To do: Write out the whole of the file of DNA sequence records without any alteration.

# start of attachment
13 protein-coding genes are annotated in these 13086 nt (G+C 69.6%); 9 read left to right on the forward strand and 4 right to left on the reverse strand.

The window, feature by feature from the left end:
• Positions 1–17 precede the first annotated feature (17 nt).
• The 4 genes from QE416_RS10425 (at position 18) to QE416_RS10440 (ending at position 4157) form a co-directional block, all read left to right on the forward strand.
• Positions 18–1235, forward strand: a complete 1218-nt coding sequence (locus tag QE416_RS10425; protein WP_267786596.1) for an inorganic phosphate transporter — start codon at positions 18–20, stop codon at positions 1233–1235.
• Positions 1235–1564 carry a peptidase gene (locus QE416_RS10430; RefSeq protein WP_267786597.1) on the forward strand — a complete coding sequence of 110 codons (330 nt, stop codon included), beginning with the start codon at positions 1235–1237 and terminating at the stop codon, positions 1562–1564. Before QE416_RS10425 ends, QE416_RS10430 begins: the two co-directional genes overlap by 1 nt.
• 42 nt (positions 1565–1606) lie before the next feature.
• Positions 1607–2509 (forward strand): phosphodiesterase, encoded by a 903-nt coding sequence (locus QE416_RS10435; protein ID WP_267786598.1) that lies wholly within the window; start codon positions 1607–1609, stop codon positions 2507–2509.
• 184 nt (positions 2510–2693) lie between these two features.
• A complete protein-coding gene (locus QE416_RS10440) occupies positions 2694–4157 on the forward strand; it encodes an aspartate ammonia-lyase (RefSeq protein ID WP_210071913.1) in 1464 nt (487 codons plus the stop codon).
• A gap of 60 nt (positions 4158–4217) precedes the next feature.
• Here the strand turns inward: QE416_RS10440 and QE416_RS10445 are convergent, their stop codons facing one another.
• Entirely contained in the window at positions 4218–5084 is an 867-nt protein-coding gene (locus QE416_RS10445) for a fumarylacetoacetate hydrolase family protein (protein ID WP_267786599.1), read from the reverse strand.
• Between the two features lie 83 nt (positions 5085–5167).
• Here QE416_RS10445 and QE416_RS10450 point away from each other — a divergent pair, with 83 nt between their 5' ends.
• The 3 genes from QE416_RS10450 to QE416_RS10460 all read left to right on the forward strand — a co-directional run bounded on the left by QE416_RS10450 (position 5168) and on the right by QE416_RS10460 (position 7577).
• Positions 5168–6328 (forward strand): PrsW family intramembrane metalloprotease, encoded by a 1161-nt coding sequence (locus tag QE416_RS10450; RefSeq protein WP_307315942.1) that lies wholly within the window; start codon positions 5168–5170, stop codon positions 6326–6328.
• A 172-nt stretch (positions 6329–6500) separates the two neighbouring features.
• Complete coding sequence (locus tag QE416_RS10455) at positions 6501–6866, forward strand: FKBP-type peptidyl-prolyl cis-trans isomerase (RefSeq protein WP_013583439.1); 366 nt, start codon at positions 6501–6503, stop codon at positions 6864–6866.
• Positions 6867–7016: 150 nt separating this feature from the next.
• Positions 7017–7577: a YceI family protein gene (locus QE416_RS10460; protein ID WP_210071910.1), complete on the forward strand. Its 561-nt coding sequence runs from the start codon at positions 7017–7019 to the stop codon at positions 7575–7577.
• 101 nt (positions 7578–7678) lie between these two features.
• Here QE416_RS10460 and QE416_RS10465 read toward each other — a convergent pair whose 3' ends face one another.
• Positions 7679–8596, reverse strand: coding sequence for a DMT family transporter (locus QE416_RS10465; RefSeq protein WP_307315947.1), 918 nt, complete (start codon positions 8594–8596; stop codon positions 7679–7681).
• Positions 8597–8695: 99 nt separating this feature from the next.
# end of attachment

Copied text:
13 protein-coding genes are annotated in these 13086 nt (G+C 69.6%); 9 read left to right on the forward strand and 4 right to left on the reverse strand.

The window, feature by feature from the left end:
• Positions 1–17 precede the first annotated feature (17 nt).
• The 4 genes from QE416_RS10425 (at position 18) to QE416_RS10440 (ending at position 4157) form a co-directional block, all read left to right on the forward strand.
• Positions 18–1235, forward strand: a complete 1218-nt coding sequence (locus tag QE416_RS10425; protein WP_267786596.1) for an inorganic phosphate transporter — start codon at positions 18–20, stop codon at positions 1233–1235.
• Positions 1235–1564 carry a peptidase gene (locus QE416_RS10430; RefSeq protein WP_267786597.1) on the forward strand — a complete coding sequence of 110 codons (330 nt, stop codon included), beginning with the start codon at positions 1235–1237 and terminating at the stop codon, positions 1562–1564. Before QE416_RS10425 ends, QE416_RS10430 begins: the two co-directional genes overlap by 1 nt.
• 42 nt (positions 1565–1606) lie before the next feature.
• Positions 1607–2509 (forward strand): phosphodiesterase, encoded by a 903-nt coding sequence (locus QE416_RS10435; protein ID WP_267786598.1) that lies wholly within the window; start codon positions 1607–1609, stop codon positions 2507–2509.
• 184 nt (positions 2510–2693) lie between these two features.
• A complete protein-coding gene (locus QE416_RS10440) occupies positions 2694–4157 on the forward strand; it encodes an aspartate ammonia-lyase (RefSeq protein ID WP_210071913.1) in 1464 nt (487 codons plus the stop codon).
• A gap of 60 nt (positions 4158–4217) precedes the next feature.
• Here the strand turns inward: QE416_RS10440 and QE416_RS10445 are convergent, their stop codons facing one another.
• Entirely contained in the window at positions 4218–5084 is an 867-nt protein-coding gene (locus QE416_RS10445) for a fumarylacetoacetate hydrolase family protein (protein ID WP_267786599.1), read from the reverse strand.
• Between the two features lie 83 nt (positions 5085–5167).
• Here QE416_RS10445 and QE416_RS10450 point away from each other — a divergent pair, with 83 nt between their 5' ends.
• The 3 genes from QE416_RS10450 to QE416_RS10460 all read left to right on the forward strand — a co-directional run bounded on the left by QE416_RS10450 (position 5168) and on the right by QE416_RS10460 (position 7577).
• Positions 5168–6328 (forward strand): PrsW family intramembrane metalloprotease, encoded by a 1161-nt coding sequence (locus tag QE416_RS10450; RefSeq protein WP_307315942.1) that lies wholly within the window; start codon positions 5168–5170, stop codon positions 6326–6328.
• A 172-nt stretch (positions 6329–6500) separates the two neighbouring features.
• Complete coding sequence (locus tag QE416_RS10455) at positions 6501–6866, forward strand: FKBP-type peptidyl-prolyl cis-trans isomerase (RefSeq protein WP_013583439.1); 366 nt, start codon at positions 6501–6503, stop codon at positions 6864–6866.
• Positions 6867–7016: 150 nt separating this feature from the next.
• Positions 7017–7577: a YceI family protein gene (locus QE416_RS10460; protein ID WP_210071910.1), complete on the forward strand. Its 561-nt coding sequence runs from the start codon at positions 7017–7019 to the stop codon at positions 7575–7577.
• 101 nt (positions 7578–7678) lie between these two features.
• Here QE416_RS10460 and QE416_RS10465 read toward each other — a convergent pair whose 3' ends face one another.
• Positions 7679–8596, reverse strand: coding sequence for a DMT family transporter (locus QE416_RS10465; RefSeq protein WP_307315947.1), 918 nt, complete (start codon positions 8594–8596; stop codon positions 7679–7681).
• Positions 8597–8695: 99 nt separating this feature from the next.